Wall Street Journal

Cost of the Crisis: A Much Weaker Dollar

November 14th, 2008

By: Jeff D. Opdyke

The emergency summit of the G-20 nations begins Sunday in Washingon. The financial overhaul will take time, and what ultimately emerges from the meeting that some are describing as a sequel of Bretton Woods is anyone's guess.

Recent statements from foreign governments suggest the rest of the world finds much fault with U.S. systems that, it perceives, allowed the current crisis to metastasize. Global leaders may seek to impose significant international finance changes that would alter how the U.S. operates.

Pehaps the U.S. will concede on some demands -- but possibly at a price: acceptance of substantially weaker U.S. dollar over the long term. A weaker dollar allows the U.S. to compete better globally by boosting exports, helping shrink the yawning current-account deficit.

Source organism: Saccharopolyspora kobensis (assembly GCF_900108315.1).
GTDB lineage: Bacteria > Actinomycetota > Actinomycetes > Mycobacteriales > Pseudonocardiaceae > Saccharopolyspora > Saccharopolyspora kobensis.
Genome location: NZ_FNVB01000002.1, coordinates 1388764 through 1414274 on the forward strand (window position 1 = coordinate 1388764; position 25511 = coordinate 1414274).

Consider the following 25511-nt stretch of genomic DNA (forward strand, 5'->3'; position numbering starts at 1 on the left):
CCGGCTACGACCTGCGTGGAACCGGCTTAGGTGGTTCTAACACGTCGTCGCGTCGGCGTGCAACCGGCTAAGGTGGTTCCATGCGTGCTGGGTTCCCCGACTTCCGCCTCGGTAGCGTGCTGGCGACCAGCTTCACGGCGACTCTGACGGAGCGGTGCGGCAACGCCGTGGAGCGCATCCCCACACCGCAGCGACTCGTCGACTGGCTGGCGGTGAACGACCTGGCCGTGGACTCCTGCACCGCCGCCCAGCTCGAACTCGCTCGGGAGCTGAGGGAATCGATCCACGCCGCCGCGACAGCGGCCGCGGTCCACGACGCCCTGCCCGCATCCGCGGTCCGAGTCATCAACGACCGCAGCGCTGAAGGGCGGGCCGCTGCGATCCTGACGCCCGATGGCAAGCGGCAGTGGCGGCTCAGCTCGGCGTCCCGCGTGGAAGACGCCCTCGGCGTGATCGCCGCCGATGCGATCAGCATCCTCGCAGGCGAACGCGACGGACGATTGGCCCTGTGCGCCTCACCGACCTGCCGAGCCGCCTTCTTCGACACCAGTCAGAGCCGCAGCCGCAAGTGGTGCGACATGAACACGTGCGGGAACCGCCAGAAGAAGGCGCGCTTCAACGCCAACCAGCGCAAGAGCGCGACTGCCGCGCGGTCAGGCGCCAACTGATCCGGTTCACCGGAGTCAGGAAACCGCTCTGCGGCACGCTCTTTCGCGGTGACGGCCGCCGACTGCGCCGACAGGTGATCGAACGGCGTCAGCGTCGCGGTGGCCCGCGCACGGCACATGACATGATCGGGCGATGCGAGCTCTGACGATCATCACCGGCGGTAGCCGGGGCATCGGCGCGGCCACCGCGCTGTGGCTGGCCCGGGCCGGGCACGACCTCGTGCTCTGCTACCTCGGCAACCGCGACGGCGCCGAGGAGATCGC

And the Treasury has massive debt to sell to pay for sundry bailouts. Debasing the currency allows the Treasury to repay its debt with cheaper dollars. Says Richard Clarida, global adviser to Pimco and former assistant Treasury secretary: " The fed understands that on a three- to five-year basis a downward adjustment of the dollar at an orderly pace will be part of the global-adjustment process."

WSJ.com
http://www.wsj.com/

 

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